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Accurate Clock Pendulums$
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Robert J. Matthys

Print publication date: 2004

Print ISBN-13: 9780198529712

Published to Oxford Scholarship Online: January 2010

DOI: 10.1093/acprof:oso/9780198529712.001.0001

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Stable connections to a pendulum’s suspension spring

Stable connections to a pendulum’s suspension spring

Chapter:
(p.139) Chapter 19 Stable connections to a pendulum’s suspension spring
Source:
Accurate Clock Pendulums
Author(s):

Robert James Matthys

Publisher:
Oxford University Press
DOI:10.1093/acprof:oso/9780198529712.003.0019

Chops, located on the ends of a pendulum's suspension spring, are designed to get a more solid grip on the spring. With a degree of helpfulness varying from outstanding to useless, chops give a constant fixed length to the suspension spring and prevent the suspension spring from rocking back and forth on the top edge of the crosspin through the top end of the suspension spring. This chapter discusses the rocking of the suspension spring on one of its crosspins. A typical suspension spring has its ends pinned in narrow slots and contains no chops, with the slots slightly wider than the thickness of the spring. As the pendulum swings back and forth, the spring's ends bend or wiggle back and forth a little in the slots. The wiggling is more pronounced in the top slot than in the bottom slot. There would be no rocking motion if the spring's ends were a tight fit in the slots.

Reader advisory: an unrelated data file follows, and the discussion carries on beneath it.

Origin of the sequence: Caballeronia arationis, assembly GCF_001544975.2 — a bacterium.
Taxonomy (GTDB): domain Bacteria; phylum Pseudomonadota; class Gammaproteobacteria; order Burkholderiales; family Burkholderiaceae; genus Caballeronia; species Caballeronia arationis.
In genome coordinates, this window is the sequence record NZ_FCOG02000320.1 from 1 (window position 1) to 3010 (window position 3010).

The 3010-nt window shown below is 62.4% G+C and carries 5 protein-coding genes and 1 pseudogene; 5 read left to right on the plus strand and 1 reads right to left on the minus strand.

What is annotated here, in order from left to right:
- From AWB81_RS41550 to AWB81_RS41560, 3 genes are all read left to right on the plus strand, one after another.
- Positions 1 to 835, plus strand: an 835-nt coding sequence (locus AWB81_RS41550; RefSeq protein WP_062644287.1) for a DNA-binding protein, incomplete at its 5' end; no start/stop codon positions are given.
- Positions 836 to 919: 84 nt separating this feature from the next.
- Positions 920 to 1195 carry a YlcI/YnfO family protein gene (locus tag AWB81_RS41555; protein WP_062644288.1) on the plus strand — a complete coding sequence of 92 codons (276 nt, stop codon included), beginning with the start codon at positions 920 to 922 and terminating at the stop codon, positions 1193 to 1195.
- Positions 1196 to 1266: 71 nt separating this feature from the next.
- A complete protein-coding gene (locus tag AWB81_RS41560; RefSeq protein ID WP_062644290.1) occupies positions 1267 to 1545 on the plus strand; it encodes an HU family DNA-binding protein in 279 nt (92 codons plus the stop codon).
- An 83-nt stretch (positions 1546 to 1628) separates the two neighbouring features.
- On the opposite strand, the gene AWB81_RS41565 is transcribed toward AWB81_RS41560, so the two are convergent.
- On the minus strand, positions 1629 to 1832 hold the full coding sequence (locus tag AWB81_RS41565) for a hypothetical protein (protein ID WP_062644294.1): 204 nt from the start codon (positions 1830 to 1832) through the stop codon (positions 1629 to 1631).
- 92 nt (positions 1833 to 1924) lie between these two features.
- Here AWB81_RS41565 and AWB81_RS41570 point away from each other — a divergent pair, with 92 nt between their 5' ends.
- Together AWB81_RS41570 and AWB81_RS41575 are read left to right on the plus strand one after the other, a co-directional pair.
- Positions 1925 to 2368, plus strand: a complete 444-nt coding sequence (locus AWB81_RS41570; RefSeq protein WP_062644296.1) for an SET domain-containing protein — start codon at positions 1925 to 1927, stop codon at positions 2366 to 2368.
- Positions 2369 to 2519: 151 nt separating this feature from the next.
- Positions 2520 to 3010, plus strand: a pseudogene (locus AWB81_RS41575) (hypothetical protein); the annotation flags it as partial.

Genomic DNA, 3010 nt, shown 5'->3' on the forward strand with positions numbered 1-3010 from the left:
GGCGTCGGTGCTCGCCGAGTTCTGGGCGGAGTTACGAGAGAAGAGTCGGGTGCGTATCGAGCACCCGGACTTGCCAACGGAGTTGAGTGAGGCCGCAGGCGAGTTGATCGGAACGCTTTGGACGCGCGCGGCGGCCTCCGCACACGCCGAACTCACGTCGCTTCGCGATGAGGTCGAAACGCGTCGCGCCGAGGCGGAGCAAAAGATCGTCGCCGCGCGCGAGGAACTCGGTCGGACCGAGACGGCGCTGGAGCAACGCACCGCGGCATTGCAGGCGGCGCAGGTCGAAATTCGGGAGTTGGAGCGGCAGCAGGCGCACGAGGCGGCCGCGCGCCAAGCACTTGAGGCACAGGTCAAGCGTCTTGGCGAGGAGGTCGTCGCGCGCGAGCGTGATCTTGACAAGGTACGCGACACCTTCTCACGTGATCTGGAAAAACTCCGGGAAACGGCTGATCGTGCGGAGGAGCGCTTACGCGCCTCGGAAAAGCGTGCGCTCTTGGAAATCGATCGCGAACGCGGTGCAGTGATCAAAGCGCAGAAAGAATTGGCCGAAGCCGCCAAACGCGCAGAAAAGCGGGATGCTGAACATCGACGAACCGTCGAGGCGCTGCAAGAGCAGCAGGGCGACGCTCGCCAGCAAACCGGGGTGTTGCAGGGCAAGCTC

Keywords:   chops, pendulum, suspension spring, crosspin, rocking motion, slots

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